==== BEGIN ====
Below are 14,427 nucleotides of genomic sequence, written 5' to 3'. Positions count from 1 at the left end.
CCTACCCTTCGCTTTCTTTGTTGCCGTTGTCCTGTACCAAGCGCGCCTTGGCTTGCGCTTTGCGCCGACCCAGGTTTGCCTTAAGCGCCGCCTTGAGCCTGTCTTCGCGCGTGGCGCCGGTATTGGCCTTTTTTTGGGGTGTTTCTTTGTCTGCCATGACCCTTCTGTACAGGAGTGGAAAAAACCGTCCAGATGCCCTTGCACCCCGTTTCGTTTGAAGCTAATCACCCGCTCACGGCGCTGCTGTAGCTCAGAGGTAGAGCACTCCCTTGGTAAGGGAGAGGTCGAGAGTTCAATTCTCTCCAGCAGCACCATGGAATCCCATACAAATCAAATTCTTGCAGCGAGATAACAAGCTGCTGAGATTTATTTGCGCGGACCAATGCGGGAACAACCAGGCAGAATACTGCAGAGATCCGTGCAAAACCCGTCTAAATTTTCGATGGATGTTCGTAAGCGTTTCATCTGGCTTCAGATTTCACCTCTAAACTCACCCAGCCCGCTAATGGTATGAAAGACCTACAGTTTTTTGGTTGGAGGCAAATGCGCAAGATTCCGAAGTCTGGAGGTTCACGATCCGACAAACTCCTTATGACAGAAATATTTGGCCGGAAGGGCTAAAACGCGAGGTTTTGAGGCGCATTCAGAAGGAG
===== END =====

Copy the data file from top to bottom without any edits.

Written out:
Below are 14,427 nucleotides of genomic sequence, written 5' to 3'. Positions count from 1 at the left end.
CCTACCCTTCGCTTTCTTTGTTGCCGTTGTCCTGTACCAAGCGCGCCTTGGCTTGCGCTTTGCGCCGACCCAGGTTTGCCTTAAGCGCCGCCTTGAGCCTGTCTTCGCGCGTGGCGCCGGTATTGGCCTTTTTTTGGGGTGTTTCTTTGTCTGCCATGACCCTTCTGTACAGGAGTGGAAAAAACCGTCCAGATGCCCTTGCACCCCGTTTCGTTTGAAGCTAATCACCCGCTCACGGCGCTGCTGTAGCTCAGAGGTAGAGCACTCCCTTGGTAAGGGAGAGGTCGAGAGTTCAATTCTCTCCAGCAGCACCATGGAATCCCATACAAATCAAATTCTTGCAGCGAGATAACAAGCTGCTGAGATTTATTTGCGCGGACCAATGCGGGAACAACCAGGCAGAATACTGCAGAGATCCGTGCAAAACCCGTCTAAATTTTCGATGGATGTTCGTAAGCGTTTCATCTGGCTTCAGATTTCACCTCTAAACTCACCCAGCCCGCTAATGGTATGAAAGACCTACAGTTTTTTGGTTGGAGGCAAATGCGCAAGATTCCGAAGTCTGGAGGTTCACGATCCGACAAACTCCTTATGACAGAAATATTTGGCCGGAAGGGCTAAAACGCGAGGTTTTGAGGCGCATTCAGAAGGAG